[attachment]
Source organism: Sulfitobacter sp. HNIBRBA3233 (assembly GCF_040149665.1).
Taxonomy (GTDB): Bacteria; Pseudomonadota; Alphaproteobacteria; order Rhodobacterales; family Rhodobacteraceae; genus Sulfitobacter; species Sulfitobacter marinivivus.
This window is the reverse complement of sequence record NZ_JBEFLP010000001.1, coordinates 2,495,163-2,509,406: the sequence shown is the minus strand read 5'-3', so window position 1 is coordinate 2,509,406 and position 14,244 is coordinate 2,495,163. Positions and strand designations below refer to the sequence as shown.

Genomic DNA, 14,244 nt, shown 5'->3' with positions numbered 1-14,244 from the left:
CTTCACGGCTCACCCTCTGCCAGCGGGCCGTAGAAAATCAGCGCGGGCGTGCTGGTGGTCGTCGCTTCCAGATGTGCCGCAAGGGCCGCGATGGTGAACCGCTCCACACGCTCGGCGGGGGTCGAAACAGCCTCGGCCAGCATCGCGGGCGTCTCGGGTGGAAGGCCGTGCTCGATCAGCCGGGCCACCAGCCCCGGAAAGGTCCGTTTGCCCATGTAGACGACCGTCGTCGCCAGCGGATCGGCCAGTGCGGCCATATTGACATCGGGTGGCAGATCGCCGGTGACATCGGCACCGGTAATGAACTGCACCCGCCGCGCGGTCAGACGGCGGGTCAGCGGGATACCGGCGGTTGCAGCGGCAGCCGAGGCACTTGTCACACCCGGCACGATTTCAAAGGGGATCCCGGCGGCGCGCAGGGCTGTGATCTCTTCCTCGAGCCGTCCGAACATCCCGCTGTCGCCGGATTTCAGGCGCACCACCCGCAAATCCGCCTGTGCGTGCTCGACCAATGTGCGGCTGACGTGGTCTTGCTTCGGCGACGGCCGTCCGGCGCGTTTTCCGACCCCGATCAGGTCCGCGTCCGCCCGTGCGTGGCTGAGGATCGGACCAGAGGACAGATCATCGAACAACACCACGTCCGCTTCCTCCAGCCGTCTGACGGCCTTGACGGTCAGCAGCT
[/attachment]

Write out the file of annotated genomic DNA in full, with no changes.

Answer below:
Source organism: Sulfitobacter sp. HNIBRBA3233 (assembly GCF_040149665.1).
Taxonomy (GTDB): Bacteria; Pseudomonadota; Alphaproteobacteria; order Rhodobacterales; family Rhodobacteraceae; genus Sulfitobacter; species Sulfitobacter marinivivus.
This window is the reverse complement of sequence record NZ_JBEFLP010000001.1, coordinates 2,495,163-2,509,406: the sequence shown is the minus strand read 5'-3', so window position 1 is coordinate 2,509,406 and position 14,244 is coordinate 2,495,163. Positions and strand designations below refer to the sequence as shown.

Genomic DNA, 14,244 nt, shown 5'->3' with positions numbered 1-14,244 from the left:
CTTCACGGCTCACCCTCTGCCAGCGGGCCGTAGAAAATCAGCGCGGGCGTGCTGGTGGTCGTCGCTTCCAGATGTGCCGCAAGGGCCGCGATGGTGAACCGCTCCACACGCTCGGCGGGGGTCGAAACAGCCTCGGCCAGCATCGCGGGCGTCTCGGGTGGAAGGCCGTGCTCGATCAGCCGGGCCACCAGCCCCGGAAAGGTCCGTTTGCCCATGTAGACGACCGTCGTCGCCAGCGGATCGGCCAGTGCGGCCATATTGACATCGGGTGGCAGATCGCCGGTGACATCGGCACCGGTAATGAACTGCACCCGCCGCGCGGTCAGACGGCGGGTCAGCGGGATACCGGCGGTTGCAGCGGCAGCCGAGGCACTTGTCACACCCGGCACGATTTCAAAGGGGATCCCGGCGGCGCGCAGGGCTGTGATCTCTTCCTCGAGCCGTCCGAACATCCCGCTGTCGCCGGATTTCAGGCGCACCACCCGCAAATCCGCCTGTGCGTGCTCGACCAATGTGCGGCTGACGTGGTCTTGCTTCGGCGACGGCCGTCCGGCGCGTTTTCCGACCCCGATCAGGTCCGCGTCCGCCCGTGCGTGGCTGAGGATCGGACCAGAGGACAGATCATCGAACAACACCACGTCCGCTTCCTCCAGCCGTCTGACGGCCTTGACGGTCAGCAGCT